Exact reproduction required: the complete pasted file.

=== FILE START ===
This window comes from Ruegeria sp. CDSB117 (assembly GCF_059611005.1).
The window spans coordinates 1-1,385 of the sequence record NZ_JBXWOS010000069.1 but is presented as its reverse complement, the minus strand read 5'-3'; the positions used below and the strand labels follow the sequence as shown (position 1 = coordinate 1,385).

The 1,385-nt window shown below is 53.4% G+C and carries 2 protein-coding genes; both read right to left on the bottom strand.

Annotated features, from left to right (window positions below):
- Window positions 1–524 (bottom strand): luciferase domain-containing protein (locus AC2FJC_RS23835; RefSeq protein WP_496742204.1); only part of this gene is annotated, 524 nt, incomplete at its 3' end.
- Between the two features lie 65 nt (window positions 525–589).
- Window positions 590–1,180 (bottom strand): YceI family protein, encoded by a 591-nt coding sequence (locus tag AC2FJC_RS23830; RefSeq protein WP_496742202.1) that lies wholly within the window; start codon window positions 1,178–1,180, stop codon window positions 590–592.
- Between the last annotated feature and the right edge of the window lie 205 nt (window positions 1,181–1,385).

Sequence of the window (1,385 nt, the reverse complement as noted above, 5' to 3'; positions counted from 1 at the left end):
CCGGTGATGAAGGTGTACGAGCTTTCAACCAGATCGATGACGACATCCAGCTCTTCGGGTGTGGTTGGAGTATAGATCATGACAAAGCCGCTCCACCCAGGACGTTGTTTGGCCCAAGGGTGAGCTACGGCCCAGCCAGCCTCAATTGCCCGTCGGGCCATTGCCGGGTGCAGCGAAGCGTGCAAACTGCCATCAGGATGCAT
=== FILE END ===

This window comes from Ruegeria sp. CDSB117 (assembly GCF_059611005.1).
The window spans coordinates 1-1,385 of the sequence record NZ_JBXWOS010000069.1 but is presented as its reverse complement, the minus strand read 5'-3'; the positions used below and the strand labels follow the sequence as shown (position 1 = coordinate 1,385).

The 1,385-nt window shown below is 53.4% G+C and carries 2 protein-coding genes; both read right to left on the bottom strand.

Annotated features, from left to right (window positions below):
- Window positions 1–524 (bottom strand): luciferase domain-containing protein (locus AC2FJC_RS23835; RefSeq protein WP_496742204.1); only part of this gene is annotated, 524 nt, incomplete at its 3' end.
- Between the two features lie 65 nt (window positions 525–589).
- Window positions 590–1,180 (bottom strand): YceI family protein, encoded by a 591-nt coding sequence (locus tag AC2FJC_RS23830; RefSeq protein WP_496742202.1) that lies wholly within the window; start codon window positions 1,178–1,180, stop codon window positions 590–592.
- Between the last annotated feature and the right edge of the window lie 205 nt (window positions 1,181–1,385).

Sequence of the window (1,385 nt, the reverse complement as noted above, 5' to 3'; positions counted from 1 at the left end):
CCGGTGATGAAGGTGTACGAGCTTTCAACCAGATCGATGACGACATCCAGCTCTTCGGGTGTGGTTGGAGTATAGATCATGACAAAGCCGCTCCACCCAGGACGTTGTTTGGCCCAAGGGTGAGCTACGGCCCAGCCAGCCTCAATTGCCCGTCGGGCCATTGCCGGGTGCAGCGAAGCGTGCAAACTGCCATCAGGATGCAT